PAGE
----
Research presented at the annual meeting of the American Academy of Pain Medicine (AAPM) indicates that veterans who have sustained major limb injuries during combat exhibit improved pain 3 to 6 months post-acute hospitalization yet demonstrated little improvement in symptoms of depression, anxiety, post-traumatic stress disorder (PTSD), and other mental-health issues up to 2 years post-injury.
According to an AAPM news release, researchers used a longitudinal study design and conducted phone interview with 277 combat-injured military service personnel every 3 months for 2 years, following their initial hospitalization for acute care. The release notes that the mean age of participants was 28 years. A total of 83.2% sustained lower extremity (LE), 33.5% LE amputation, 8.9% bilateral LE amputation, 48.7% upper extremity (UE) injury and 8.9% UE amputation. The respondents reportedly answered questions intended to measure multiple outcomes connected to pain and behavioral health.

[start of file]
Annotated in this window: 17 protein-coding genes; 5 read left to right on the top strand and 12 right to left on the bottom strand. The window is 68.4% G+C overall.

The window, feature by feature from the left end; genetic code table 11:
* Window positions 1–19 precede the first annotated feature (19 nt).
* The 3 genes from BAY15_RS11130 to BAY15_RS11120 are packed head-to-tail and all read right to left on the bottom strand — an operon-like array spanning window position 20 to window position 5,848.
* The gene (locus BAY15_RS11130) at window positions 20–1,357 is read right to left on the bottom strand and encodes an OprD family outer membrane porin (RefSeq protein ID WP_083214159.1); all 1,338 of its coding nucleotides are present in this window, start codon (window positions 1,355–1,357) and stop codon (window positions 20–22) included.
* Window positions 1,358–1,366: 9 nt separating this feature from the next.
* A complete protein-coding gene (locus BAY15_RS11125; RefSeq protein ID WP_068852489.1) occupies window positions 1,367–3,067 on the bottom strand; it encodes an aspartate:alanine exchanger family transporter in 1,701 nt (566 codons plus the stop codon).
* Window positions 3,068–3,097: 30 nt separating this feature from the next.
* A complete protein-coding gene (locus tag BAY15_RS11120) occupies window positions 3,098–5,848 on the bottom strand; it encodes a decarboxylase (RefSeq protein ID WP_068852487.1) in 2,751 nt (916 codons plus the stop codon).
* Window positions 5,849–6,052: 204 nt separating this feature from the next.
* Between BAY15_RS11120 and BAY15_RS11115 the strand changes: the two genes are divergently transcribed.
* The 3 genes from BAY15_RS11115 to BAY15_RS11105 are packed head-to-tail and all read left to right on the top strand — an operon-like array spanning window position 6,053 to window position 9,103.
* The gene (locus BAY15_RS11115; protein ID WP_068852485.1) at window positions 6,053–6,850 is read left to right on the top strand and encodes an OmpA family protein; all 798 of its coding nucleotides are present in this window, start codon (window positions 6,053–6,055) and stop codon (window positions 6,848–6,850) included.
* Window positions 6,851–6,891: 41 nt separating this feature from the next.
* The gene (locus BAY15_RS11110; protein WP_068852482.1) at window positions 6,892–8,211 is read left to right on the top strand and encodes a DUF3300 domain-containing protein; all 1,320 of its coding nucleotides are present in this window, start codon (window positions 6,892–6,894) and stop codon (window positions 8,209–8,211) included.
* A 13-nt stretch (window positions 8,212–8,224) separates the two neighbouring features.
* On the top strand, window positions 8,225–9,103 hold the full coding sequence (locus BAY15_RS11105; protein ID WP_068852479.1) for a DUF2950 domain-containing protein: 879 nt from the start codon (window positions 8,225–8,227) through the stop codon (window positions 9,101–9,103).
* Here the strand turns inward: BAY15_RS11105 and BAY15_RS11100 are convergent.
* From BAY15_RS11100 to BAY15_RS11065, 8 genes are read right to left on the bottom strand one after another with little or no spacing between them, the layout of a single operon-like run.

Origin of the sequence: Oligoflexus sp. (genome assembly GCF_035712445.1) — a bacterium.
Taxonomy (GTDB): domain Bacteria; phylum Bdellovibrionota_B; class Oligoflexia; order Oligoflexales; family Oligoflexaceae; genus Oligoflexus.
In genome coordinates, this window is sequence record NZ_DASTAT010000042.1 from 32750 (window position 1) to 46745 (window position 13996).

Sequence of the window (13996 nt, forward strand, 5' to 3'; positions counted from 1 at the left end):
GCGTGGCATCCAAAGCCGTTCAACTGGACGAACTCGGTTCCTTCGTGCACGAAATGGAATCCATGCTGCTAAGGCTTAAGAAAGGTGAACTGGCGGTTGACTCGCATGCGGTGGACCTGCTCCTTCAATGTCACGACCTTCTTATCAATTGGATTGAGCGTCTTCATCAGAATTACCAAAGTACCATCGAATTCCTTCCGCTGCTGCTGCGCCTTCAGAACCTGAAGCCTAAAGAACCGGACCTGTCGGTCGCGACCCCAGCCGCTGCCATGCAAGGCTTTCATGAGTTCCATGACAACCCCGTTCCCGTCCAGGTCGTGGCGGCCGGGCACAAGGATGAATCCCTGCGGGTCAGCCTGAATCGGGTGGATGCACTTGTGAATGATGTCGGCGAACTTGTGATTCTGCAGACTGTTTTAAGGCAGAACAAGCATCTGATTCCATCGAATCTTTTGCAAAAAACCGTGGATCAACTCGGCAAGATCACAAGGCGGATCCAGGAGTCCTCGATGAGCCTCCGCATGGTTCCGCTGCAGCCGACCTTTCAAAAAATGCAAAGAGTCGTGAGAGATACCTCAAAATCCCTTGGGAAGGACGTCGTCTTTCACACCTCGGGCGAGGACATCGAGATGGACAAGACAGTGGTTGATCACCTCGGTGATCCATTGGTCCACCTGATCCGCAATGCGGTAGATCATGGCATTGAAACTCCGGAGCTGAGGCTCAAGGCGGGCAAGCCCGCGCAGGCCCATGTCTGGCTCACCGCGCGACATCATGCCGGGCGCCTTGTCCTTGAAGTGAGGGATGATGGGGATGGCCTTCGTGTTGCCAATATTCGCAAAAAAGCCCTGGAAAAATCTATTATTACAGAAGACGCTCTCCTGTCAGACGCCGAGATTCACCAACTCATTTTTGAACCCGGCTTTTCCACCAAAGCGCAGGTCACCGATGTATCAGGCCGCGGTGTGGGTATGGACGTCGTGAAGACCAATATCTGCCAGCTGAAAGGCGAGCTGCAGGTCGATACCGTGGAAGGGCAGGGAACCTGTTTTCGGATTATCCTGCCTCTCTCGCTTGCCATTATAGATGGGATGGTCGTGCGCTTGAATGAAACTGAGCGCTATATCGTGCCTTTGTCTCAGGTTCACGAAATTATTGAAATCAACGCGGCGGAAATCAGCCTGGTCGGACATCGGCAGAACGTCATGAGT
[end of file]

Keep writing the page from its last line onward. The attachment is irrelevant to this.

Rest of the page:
The results suggest that the Brief Pain Inventory (BPI) average and worst pain and the Neuropathic Pain Scale (NPS) items and subscales were significantly lower post-treatment when compared to baseline with no significant statistical differences noted at time points beyond 6 months. A total of 13.5% reported depression, 5% suicidal ideation, and 13.9% generalized anxiety disorder. The results also indicate that 45.9% reported a low level of PTSD and an additional 11.7% reported a high level.
Rollin M. Gallagher, MD, MPH, study leader, emphasizes that the research demonstrates that severely injured veterans will require ongoing biobehavioral pain and psychological care to assist them in coping with the pain and trauma of injury. Gallagher also calls for a focus on occupational and vocational rehabilitation in an effort to assist service members in re-establishing meaningful lives in their communities.